I can remember them saying there was about enough oil left for another 30 years -- and that was 30 years ago.
The usual anti-green bullshit from El Reg then.
Presumably you think we should keep using fossil fuels until we run out, and then start doing something about it. Except we won't be able to, because all our machinery runs off fossil fuels...
And the fact that most homes are heated by gas or oil is irrelevant when quoting how many home's electricity needs will be fulfilled by this power station. So the number is 180,000 not 35,000 as you pretend. Unless you think that everyone can instantly convert their central heating to use this wind-generated elecricity?
I'm all in favour of reducing our use of fossil fuels, but if you do it with wind power you need backup capacity for calm days, either gas fired (oops, still a fossil fuel) or some form of storage like pumped hydro. McKay was on the radio this morning saying we would need a wind farm the size of Wales to provide enough output, would we also need to convert every lake, loch and remote valley into a giant hydro plant?
That sounds like more environmental damage than global warming would cause.
When these figures are bandied about regarding the number of home that any given scheme can power, they alway assume average loadings, not the peak loads that occur when the electric cooker is on full-blaze cooking the dinner AND all the PCs, video games, power-showers, kettles, electric heaters and lights are on - such as early evening on a weekday in winter. Reckon on 10 - 20kW sucked out of the grid during these times and the number of houses supported drops rapidly - well below the 35,000 that LP calculates.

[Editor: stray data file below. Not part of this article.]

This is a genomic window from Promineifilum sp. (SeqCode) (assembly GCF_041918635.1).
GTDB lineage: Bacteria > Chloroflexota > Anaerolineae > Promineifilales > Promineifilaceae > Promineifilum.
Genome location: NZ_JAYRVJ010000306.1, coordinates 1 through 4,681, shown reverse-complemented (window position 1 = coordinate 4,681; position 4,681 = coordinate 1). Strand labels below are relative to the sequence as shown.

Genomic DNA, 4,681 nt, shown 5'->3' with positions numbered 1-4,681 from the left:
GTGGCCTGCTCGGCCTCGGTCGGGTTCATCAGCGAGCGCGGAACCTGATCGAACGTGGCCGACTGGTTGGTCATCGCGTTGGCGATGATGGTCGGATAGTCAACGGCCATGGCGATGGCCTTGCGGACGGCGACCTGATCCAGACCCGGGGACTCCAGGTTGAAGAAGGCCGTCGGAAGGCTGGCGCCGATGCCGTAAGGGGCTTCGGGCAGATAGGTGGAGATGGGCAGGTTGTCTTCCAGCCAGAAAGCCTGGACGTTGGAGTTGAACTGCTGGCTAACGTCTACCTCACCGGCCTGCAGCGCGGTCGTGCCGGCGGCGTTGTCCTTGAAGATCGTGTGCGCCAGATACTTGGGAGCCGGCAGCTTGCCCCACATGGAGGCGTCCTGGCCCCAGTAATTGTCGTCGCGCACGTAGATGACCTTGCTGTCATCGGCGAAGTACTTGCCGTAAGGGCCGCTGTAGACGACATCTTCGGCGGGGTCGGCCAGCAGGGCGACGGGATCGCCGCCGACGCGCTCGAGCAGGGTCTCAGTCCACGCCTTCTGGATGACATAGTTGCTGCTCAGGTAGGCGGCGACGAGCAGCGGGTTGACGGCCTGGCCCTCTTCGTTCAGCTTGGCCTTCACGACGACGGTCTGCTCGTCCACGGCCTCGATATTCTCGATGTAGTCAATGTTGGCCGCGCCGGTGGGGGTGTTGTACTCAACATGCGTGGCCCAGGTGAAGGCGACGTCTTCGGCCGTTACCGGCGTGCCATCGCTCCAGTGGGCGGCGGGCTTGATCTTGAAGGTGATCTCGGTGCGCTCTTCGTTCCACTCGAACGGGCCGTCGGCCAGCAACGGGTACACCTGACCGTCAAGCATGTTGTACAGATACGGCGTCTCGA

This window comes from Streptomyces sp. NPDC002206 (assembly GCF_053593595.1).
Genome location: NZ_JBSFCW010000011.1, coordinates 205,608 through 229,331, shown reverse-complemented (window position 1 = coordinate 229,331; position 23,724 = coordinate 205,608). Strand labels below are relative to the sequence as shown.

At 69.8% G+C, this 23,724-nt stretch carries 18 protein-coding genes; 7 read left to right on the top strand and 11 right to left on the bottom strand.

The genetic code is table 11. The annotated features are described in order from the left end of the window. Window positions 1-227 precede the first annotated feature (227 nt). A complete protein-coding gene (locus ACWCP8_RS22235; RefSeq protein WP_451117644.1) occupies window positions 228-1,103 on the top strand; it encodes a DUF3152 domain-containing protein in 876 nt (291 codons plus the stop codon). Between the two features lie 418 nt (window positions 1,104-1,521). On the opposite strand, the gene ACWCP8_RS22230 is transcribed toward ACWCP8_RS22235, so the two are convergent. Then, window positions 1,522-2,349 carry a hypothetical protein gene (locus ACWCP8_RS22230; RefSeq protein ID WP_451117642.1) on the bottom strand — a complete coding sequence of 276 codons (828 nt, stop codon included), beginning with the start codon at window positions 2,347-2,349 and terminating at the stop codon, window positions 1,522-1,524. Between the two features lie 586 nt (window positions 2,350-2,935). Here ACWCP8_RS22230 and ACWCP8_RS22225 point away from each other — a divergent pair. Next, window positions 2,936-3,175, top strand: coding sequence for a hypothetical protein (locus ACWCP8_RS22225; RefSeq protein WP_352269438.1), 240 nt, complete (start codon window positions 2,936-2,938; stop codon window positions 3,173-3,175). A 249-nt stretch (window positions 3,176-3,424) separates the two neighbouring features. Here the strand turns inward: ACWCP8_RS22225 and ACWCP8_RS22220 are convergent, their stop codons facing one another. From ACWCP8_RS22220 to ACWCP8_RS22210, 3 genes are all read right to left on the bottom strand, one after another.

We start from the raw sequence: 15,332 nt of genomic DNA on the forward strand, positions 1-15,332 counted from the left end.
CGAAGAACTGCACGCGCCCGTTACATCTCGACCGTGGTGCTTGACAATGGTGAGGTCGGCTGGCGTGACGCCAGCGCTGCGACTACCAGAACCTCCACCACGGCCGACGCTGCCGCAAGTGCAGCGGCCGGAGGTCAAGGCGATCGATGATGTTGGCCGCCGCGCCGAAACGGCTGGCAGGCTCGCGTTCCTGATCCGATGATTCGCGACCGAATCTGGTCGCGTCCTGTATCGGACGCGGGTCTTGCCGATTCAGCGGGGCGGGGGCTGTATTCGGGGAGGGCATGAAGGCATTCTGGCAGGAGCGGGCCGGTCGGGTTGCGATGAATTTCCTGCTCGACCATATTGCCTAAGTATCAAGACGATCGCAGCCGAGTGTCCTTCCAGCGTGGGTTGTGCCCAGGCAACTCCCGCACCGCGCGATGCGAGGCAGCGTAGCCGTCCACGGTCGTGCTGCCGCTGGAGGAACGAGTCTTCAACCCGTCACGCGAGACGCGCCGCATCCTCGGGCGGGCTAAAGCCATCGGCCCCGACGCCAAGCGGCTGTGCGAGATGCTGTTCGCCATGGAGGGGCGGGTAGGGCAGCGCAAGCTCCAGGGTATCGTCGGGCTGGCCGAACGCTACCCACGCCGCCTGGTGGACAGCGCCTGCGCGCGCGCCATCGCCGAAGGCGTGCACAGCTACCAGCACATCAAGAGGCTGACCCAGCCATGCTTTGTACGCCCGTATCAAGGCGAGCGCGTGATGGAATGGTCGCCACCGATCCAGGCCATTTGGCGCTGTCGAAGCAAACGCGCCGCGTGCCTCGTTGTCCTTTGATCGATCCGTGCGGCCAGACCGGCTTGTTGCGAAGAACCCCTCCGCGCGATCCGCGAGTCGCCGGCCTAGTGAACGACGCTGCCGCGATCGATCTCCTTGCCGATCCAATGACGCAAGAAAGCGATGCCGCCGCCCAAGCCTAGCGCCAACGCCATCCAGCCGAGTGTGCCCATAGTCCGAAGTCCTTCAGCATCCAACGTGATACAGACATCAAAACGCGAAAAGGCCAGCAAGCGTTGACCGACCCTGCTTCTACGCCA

If you add into that load all the electric cars we are told to expect, all coming home from a commute and all being plugged in for a recharge at exactly the same time then you can predict the lights going dim over wide areas, even if the wind does do us a favour and blows hard every day from 5pm - 8pm.
Yes please and fast
Wind power seems cheap in comparison once you even begin think about it. The cost of quadrupling tropical storm damage and freak weather events is just a start. How about a few nuclear wars resulting from the proliferation of nuclear power ? Then we have to think about the cost of a rise in sea level by 20 meters flooding all the coastal megacities and much of the best farming land. Could El Reg come up with a few cost projections describing these subsidies to competing power sources please to put stories about politicians throwing a few pennies at renewable energy into perspective ?